In 2017, youth aged 13 to 24a made up 21% (8,164) of the 38,739 new HIV diagnosesb in the United States and dependent areas.c Youth with HIV are the least likely of any age group to be linked to care in a timely manner and have a suppressed viral load. Addressing HIV in youth requires that young people have access to information and tools they need to reduce their risk, make healthy decisions, and get treatment and care if they have HIV.
- Eighty-seven percent (7,125) of youth who received an HIV diagnosis were young men and 13% (1,039) were young women.
- Less than 1% (25) of youth who received an HIV diagnosis were aged 13 to 14, 21% (1,723) were aged 15 to 19, and 79% (6,416) were aged 20 to 24.
From 2010 to 2016, HIV diagnoses decreased 6% among youth overall in the 50 states and the District of Columbia. But trends varied for different groups of youth.
Living With HIV
In the 50 states and the District of Columbia:
An estimated 50,900 youth had HIV in 2016, representing 4% of all people with HIV.g Of those, an estimated 56% were aware of their infection. Young people were the least likely to be aware of their infection compared to any other age group. Overall, 86% of people with HIV were aware of their infection at the end of 2016.
A person with HIV who takes HIV medicine as prescribed and gets and stays virally suppressed or undetectable can stay healthy and has effectively no risk of sexually transmitting HIV to HIV-negative partners.
In 2016, there were 162 deaths among youth with diagnosed HIV in the US and dependent areas. These deaths may be due to any cause.
Inadequate Sex Education. The status of sexual health education varies throughout the United States and is insufficient in many areas according to CDC’s 2016 School Health Profiles. In most states, fewer than half of high schools teach all 19 sexual health topics recommended by CDC. In addition, sex education is not starting early enough: in no state did more than half of middle schools teach all 19 sexual health topics recommended by CDC. Finally, sex education has been declining over time. The percentage of US schools in which students are required to receive instruction on HIV prevention decreased from 64% in 2000 to 41% in 2014, according to the School Health Policies and Practices Study.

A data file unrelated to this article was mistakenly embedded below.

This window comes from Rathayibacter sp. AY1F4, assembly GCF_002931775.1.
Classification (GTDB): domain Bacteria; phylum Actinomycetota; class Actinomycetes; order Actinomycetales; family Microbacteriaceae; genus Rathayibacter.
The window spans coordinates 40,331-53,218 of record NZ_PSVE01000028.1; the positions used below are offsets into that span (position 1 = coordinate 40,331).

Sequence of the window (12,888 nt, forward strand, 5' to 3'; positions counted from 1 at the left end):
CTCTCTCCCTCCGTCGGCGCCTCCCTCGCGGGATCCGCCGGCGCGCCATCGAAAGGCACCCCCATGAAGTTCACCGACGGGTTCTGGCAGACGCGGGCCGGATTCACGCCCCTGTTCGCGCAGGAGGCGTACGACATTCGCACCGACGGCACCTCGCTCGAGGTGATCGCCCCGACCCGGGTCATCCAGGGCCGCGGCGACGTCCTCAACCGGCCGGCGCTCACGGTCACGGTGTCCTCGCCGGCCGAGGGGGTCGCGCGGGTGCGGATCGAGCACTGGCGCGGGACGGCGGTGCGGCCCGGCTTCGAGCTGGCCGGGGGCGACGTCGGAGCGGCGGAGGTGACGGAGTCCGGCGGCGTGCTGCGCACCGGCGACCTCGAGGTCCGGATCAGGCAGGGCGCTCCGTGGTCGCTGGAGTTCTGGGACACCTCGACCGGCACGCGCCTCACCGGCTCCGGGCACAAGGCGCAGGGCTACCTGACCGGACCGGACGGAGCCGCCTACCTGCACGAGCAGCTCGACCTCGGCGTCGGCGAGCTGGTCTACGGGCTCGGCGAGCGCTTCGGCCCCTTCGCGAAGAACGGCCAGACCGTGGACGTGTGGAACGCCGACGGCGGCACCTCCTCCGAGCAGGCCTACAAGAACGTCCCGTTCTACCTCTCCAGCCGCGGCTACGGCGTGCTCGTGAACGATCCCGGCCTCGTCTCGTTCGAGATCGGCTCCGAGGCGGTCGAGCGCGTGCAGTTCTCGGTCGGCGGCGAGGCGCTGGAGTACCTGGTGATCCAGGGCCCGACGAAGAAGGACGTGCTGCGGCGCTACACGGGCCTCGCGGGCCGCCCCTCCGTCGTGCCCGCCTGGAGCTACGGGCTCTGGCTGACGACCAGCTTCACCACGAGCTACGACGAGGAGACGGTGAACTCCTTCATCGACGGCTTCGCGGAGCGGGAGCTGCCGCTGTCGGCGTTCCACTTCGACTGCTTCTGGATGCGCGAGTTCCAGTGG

Health-related behaviors. 2017 data from the Youth Risk Behavior Surveillance System (YRBS), which monitors health behaviors that contribute to the leading causes of death and disability among youth, reveal:
- Low rates of testing. Only 9% of high school students have been tested for HIV. Among male students who had sexual contact with other males, only 15% have ever been tested for HIV. Low rates of testing mean more young people have undiagnosed HIV. People who do not know they have HIV cannot take advantage of HIV care and treatment and may unknowingly pass HIV to others.
- Substance use. Nationwide, 19% of all students who are currently sexually active (had sexual intercourse during the previous 3 months) and 20% of male students who had sexual contact with other males drank alcohol or used drugs before their most recent sexual intercourse. Young people may engage in high-risk behaviors, such as sex without a condom or medicine to prevent or treat HIV, when under the influence of drugs or alcohol.